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How to make your neighbors envy your pad for more than its space

Use color to designate an area of a

Use color to designate an area of a loft, like here on Hope Street in Williamsburg. (Betsey Helmuth) Credit: Use color to designate an area of a loft, like here on Hope Street in Williamsburg. (Betsey Helmuth)

In a city of 8 million people seemingly living on top of each other, it's hard to believe that anyone has more space than they know what to do with.

But that's exactly the "problem" some lucky New Yorkers have - particularly those living in the big, open lofts prevalent in downtown Manhattan, Long Island City, Williamsburg and some parts of the Bronx, according to a few interior designers we spoke to.

We've collected tips for designing and decorating lofts, which can also be applied to open spaces in many apartments around the city.


"You want to honor what the architecture's telling you to do, and if it's an open loft it's telling you, 'don't segment me,'" said Betsy Helmuth of Affordable Interior Design.

"The reason that people pick lofts is because it does feel so grand - so if we do break it up architecturally, we really want to maintain that openness," she added.

She recommended defining living and dining areas with rugs.

Use an 8-by-10-foot rug to define a living zone, and a separate rug for the eating area, she said.

Another tip Helmuth gave is specific furniture placement to define living, working and dining zones.

For example, have the back of a living room couch face the dining area "to kind of create visual delineation," she said.

Antony Perez, a designer/project manager at Knockout Renovation, suggested using textures to separate areas of a loft.

"In the bathroom you have paint all around, but in the living room you can treat a wall differently, [with] Venetian stucco or expose a brick wall," he said, referring to different textures.


Perez said creating privacy is one of the biggest challenges facing loft residents.

"You can use screens, curtains, drapes, heavy drapes, that open during the day and close at night," he said.

A popular item are pocket doors, he said, which pull fully open or closed and come in a range of styles, such as glass, depending on how much you want to spend.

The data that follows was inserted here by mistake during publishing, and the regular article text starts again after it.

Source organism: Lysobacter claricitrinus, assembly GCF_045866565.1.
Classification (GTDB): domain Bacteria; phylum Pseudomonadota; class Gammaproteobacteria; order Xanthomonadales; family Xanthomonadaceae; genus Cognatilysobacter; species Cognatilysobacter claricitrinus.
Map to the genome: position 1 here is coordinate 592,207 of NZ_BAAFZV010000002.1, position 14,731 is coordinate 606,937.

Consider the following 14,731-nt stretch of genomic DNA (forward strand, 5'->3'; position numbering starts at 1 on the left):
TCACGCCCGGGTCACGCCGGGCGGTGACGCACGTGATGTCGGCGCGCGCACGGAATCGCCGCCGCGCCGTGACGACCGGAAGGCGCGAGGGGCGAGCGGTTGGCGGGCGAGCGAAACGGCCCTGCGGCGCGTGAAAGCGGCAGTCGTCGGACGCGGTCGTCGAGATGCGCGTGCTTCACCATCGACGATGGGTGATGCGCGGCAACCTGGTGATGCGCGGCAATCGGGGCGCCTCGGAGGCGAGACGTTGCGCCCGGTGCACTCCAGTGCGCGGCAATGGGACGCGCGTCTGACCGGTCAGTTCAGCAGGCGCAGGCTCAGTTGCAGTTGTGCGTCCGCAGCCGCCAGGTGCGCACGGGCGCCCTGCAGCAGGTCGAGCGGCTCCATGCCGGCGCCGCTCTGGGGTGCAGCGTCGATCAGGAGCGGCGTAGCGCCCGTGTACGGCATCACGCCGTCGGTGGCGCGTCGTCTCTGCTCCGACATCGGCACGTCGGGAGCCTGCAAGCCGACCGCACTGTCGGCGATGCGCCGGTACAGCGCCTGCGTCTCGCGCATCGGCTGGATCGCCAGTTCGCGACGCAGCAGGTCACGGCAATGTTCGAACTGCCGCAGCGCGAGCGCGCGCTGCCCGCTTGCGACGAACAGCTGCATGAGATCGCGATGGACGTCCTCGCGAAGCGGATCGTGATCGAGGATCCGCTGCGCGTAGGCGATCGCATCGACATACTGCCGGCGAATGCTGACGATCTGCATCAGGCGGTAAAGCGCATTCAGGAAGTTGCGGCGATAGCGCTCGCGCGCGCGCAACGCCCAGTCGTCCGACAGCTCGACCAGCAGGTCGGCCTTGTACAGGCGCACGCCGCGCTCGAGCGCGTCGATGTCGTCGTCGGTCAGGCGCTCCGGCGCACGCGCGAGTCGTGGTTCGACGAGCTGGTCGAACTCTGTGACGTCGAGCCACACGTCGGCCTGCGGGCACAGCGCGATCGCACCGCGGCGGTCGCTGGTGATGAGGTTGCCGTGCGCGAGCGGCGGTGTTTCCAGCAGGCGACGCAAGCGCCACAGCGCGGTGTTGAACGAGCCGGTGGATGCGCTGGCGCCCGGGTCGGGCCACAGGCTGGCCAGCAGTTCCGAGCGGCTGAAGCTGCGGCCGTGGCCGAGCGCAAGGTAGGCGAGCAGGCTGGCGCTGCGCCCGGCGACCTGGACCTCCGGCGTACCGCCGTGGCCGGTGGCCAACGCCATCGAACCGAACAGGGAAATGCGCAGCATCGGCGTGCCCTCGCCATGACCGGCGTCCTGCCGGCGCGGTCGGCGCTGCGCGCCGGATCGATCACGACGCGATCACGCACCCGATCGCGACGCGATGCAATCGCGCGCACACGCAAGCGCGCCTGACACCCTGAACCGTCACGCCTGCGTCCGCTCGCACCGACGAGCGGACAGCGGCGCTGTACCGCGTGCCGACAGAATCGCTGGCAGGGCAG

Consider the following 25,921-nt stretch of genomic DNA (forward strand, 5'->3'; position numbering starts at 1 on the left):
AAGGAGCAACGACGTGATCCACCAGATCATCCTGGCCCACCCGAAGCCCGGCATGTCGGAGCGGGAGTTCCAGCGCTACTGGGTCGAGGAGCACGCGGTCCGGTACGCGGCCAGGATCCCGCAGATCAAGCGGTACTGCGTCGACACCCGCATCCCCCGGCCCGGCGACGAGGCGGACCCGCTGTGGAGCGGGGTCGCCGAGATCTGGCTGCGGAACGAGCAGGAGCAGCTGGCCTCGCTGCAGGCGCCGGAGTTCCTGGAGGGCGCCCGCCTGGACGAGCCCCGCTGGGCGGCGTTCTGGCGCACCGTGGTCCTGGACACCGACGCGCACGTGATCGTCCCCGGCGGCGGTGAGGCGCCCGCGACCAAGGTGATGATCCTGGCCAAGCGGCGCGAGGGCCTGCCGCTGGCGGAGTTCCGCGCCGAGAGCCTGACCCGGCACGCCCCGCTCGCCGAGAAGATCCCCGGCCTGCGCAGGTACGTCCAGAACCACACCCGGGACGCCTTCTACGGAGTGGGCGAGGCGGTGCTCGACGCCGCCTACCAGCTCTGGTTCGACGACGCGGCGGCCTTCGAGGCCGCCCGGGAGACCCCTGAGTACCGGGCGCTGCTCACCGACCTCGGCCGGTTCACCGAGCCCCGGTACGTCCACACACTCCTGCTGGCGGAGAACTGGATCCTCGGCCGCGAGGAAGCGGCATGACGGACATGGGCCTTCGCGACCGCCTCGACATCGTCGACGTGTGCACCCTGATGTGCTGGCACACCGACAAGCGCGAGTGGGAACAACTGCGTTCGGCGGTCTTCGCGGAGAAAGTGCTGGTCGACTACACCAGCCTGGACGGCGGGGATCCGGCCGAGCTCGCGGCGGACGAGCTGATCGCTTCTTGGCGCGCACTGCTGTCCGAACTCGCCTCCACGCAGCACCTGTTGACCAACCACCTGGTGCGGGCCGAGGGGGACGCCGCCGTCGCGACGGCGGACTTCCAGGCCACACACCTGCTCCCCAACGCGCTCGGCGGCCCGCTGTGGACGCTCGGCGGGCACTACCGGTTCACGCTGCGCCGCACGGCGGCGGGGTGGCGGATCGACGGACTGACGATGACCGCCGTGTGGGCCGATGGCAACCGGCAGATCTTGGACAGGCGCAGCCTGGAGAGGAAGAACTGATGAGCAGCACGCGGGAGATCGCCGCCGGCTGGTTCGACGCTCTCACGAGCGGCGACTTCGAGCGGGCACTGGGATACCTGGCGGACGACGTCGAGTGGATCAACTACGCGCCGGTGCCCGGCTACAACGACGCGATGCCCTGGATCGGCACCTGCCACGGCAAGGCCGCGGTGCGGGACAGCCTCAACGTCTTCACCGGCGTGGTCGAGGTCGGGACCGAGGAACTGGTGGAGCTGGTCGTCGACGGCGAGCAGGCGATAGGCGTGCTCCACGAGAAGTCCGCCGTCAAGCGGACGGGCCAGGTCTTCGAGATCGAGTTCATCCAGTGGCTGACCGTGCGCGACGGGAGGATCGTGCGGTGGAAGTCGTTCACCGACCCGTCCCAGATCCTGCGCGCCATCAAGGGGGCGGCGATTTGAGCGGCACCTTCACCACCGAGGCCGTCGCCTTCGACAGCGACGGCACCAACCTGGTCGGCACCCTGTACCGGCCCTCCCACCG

"It depends on the quality, but you can do it without having to spend a lot of money," he said of solving the privacy problem.

Helmuth said loft residents also favor using modular bookshelves, which can create the illusion of a separate room.

Another technique, which Helmuth said she is hesitant to use because of the stark divisions it creates, is using curtains that hang from tracks on the ceiling.

"So you can have it be open sometimes," she said. "We don't want to do anything architecturally permanent, but it can be nice to have flexibility."

Helmuth added that these touches can be affordable, as most of her clients shop at Ikea, Target, and Crate&Barrel.


Perez said color can help divide spaces in a loft.

"Let's say you have a long, narrow space and in that same space you have to do dining, living, everything," he said. "You have to separate dining with living with color."

He suggested painting one wall per area a different color, creating the illusion of more space.

Helmuth said a misconception many have when decorating lofts is that they should hang art high up on the walls.

What you really need is "bigger, well-placed art," she said. "You want to get pieces that are in scale."

She recommended designating focal points, or "picking a couple of places you want people's attention to go so that way they don't get lost in this visual expanse."

As for the kind of art, Helmuth recommended frameless pictures and paintings, and tapestries that fall to the floor. 

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